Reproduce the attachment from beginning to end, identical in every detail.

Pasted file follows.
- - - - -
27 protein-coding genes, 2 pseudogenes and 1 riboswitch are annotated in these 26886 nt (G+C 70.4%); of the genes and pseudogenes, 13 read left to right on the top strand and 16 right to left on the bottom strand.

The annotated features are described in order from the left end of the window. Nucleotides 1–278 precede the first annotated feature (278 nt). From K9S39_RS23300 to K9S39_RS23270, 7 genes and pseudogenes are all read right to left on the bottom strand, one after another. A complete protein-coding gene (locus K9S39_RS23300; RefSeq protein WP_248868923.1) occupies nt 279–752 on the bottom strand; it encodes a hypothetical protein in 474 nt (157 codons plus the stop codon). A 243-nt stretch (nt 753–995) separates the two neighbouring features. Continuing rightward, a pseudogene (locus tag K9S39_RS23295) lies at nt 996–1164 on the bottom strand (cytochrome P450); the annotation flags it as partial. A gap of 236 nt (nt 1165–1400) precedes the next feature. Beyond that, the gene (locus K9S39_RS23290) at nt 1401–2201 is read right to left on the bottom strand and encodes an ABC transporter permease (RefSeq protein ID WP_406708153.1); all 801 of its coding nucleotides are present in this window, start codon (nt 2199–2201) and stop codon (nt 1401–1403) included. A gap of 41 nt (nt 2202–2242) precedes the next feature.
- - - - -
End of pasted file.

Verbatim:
27 protein-coding genes, 2 pseudogenes and 1 riboswitch are annotated in these 26886 nt (G+C 70.4%); of the genes and pseudogenes, 13 read left to right on the top strand and 16 right to left on the bottom strand.

The annotated features are described in order from the left end of the window. Nucleotides 1–278 precede the first annotated feature (278 nt). From K9S39_RS23300 to K9S39_RS23270, 7 genes and pseudogenes are all read right to left on the bottom strand, one after another. A complete protein-coding gene (locus K9S39_RS23300; RefSeq protein WP_248868923.1) occupies nt 279–752 on the bottom strand; it encodes a hypothetical protein in 474 nt (157 codons plus the stop codon). A 243-nt stretch (nt 753–995) separates the two neighbouring features. Continuing rightward, a pseudogene (locus tag K9S39_RS23295) lies at nt 996–1164 on the bottom strand (cytochrome P450); the annotation flags it as partial. A gap of 236 nt (nt 1165–1400) precedes the next feature. Beyond that, the gene (locus K9S39_RS23290) at nt 1401–2201 is read right to left on the bottom strand and encodes an ABC transporter permease (RefSeq protein ID WP_406708153.1); all 801 of its coding nucleotides are present in this window, start codon (nt 2199–2201) and stop codon (nt 1401–1403) included. A gap of 41 nt (nt 2202–2242) precedes the next feature.